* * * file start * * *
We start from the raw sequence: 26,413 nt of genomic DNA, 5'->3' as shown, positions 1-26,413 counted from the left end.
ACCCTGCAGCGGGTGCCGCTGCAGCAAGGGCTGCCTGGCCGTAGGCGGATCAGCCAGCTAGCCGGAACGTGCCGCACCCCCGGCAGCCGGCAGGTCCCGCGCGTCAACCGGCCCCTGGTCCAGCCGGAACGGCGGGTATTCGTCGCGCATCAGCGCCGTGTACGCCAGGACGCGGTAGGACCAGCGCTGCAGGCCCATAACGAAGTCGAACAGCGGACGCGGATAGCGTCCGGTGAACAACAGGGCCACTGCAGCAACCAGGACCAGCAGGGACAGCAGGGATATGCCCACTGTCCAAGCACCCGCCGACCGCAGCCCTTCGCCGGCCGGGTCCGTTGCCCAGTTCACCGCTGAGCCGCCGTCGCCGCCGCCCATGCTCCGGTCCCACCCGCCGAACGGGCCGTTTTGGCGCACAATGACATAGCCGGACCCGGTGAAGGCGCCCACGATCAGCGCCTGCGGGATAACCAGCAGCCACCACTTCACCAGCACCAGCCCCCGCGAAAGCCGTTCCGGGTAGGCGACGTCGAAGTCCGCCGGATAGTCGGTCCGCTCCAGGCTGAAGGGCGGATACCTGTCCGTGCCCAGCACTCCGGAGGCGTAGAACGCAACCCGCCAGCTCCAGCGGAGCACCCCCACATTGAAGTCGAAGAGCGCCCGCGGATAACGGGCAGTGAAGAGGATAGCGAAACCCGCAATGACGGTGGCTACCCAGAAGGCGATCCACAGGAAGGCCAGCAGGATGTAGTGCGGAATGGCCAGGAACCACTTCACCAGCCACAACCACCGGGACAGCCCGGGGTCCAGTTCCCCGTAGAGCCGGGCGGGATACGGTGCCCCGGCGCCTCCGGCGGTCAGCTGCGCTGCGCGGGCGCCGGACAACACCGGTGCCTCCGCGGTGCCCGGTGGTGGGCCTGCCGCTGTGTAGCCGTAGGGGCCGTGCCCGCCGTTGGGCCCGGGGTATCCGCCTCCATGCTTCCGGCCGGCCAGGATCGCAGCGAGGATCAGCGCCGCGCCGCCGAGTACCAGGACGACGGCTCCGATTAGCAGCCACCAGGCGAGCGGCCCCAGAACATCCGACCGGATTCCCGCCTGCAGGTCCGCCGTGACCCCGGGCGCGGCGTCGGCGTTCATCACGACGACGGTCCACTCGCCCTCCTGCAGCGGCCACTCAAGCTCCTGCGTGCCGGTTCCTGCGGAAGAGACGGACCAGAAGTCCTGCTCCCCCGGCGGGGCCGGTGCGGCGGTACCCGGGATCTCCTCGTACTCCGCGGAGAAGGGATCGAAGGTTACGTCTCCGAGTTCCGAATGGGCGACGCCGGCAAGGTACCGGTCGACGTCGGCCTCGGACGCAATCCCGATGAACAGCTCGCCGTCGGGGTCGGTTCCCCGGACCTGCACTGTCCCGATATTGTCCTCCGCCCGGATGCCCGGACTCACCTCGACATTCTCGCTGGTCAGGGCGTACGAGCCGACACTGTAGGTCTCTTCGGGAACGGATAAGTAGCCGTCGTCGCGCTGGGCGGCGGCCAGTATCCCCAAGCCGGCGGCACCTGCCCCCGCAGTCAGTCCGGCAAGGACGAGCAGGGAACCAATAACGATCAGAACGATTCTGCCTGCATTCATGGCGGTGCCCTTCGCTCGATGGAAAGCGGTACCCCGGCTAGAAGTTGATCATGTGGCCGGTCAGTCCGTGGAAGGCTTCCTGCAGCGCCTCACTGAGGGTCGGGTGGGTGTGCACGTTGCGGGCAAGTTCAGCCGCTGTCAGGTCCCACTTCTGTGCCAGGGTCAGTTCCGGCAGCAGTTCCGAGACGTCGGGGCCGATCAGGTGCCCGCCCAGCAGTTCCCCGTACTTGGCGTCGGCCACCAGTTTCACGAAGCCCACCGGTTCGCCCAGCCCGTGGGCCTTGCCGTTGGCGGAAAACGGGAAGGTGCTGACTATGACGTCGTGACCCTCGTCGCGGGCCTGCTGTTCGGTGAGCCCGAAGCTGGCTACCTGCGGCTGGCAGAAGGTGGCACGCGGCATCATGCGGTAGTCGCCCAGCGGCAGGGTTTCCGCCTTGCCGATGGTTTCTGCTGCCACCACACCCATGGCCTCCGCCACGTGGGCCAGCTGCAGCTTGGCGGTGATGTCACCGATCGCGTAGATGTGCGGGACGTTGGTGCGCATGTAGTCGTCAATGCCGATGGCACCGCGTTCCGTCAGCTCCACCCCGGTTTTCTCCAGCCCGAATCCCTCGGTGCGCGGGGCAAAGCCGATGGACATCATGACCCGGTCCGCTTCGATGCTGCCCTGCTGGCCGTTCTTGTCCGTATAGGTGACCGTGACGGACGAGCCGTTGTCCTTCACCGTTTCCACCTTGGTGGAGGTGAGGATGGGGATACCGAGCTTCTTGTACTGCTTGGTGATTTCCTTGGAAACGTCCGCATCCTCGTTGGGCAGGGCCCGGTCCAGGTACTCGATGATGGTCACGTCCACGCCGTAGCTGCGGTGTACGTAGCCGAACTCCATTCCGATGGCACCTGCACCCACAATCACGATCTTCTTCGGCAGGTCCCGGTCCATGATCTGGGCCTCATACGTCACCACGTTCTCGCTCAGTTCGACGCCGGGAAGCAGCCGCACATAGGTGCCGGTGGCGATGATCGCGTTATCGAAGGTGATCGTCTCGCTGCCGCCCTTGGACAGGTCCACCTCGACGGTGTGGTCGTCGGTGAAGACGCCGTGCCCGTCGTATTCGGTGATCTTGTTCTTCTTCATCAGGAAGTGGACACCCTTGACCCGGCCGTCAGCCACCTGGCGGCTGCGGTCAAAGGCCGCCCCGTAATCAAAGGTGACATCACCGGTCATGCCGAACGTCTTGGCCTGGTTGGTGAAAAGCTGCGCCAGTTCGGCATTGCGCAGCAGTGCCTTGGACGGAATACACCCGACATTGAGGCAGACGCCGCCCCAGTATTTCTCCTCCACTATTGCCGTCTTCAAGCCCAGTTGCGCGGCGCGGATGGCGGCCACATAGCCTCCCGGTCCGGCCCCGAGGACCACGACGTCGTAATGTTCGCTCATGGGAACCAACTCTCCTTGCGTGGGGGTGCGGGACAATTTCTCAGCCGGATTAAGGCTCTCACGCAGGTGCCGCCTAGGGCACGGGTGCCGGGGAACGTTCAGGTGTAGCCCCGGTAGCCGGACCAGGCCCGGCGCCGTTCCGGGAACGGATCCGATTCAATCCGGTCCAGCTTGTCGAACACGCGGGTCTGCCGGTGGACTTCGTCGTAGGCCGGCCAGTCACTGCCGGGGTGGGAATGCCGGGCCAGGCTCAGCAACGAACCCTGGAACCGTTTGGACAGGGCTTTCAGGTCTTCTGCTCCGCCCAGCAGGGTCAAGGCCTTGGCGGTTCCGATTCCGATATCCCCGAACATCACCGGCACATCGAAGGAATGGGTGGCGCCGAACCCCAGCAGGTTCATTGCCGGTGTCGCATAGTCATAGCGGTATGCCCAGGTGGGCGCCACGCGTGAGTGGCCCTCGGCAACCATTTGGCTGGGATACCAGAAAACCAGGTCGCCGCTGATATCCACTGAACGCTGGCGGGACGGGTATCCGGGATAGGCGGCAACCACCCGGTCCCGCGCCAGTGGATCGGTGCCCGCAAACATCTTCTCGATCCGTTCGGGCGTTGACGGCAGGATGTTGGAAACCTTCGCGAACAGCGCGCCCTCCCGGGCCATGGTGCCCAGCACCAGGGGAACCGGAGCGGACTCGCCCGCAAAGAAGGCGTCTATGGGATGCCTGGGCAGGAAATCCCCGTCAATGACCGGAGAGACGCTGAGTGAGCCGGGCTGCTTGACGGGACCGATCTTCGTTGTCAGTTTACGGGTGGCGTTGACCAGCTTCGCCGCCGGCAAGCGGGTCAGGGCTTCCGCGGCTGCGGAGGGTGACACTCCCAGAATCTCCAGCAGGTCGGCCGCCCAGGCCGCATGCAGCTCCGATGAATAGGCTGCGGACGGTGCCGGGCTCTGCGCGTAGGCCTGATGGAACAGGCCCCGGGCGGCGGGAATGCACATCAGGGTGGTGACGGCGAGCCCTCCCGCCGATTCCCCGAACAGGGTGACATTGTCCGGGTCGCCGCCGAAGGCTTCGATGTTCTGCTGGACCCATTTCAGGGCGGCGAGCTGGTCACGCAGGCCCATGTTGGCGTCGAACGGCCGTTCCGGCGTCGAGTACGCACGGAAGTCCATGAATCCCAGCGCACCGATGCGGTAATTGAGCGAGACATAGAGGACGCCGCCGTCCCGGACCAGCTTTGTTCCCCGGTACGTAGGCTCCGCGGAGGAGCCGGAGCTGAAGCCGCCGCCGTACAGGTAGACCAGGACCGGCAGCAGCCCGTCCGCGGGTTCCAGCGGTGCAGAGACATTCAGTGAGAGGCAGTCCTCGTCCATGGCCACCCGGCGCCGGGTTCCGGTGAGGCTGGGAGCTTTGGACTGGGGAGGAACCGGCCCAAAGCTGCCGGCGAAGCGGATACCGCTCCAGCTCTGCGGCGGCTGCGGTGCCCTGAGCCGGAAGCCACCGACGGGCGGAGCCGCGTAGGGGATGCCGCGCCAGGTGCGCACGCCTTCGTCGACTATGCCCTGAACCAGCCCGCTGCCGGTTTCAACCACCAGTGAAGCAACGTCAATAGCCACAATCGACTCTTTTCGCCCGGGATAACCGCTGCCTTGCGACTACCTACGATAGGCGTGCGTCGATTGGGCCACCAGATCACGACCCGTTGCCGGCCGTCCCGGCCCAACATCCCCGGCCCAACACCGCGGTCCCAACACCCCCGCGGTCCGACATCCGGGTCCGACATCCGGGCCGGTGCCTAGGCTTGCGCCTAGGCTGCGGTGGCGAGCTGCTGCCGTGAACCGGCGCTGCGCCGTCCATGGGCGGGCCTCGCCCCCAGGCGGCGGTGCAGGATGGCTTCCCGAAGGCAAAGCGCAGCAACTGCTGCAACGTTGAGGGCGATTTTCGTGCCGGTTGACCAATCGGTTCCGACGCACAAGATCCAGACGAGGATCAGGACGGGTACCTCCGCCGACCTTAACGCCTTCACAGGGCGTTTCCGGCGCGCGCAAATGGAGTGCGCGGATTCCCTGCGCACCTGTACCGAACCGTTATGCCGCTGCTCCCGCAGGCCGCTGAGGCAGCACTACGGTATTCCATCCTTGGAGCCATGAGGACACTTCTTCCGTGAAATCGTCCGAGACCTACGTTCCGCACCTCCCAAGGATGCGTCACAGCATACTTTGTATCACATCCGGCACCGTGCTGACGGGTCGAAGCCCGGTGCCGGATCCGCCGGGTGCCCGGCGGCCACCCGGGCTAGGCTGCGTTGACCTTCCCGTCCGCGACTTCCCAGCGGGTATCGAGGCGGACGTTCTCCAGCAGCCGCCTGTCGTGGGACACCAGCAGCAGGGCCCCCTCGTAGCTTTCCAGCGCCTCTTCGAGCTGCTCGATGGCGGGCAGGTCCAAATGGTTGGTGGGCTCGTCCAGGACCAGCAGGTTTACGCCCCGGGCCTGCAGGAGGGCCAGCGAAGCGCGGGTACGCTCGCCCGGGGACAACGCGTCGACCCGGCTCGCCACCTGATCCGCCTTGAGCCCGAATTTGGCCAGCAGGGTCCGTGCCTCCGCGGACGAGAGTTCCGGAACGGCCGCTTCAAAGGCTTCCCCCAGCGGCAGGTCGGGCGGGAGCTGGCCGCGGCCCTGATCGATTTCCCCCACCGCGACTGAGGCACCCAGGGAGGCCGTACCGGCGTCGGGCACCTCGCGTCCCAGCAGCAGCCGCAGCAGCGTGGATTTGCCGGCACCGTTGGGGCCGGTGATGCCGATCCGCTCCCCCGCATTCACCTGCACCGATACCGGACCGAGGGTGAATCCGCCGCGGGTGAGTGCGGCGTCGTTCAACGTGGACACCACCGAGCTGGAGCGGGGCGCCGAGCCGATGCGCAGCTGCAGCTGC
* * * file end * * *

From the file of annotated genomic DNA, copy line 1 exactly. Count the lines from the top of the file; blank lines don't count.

We start from the raw sequence: 26,413 nt of genomic DNA, 5'->3' as shown, positions 1-26,413 counted from the left end.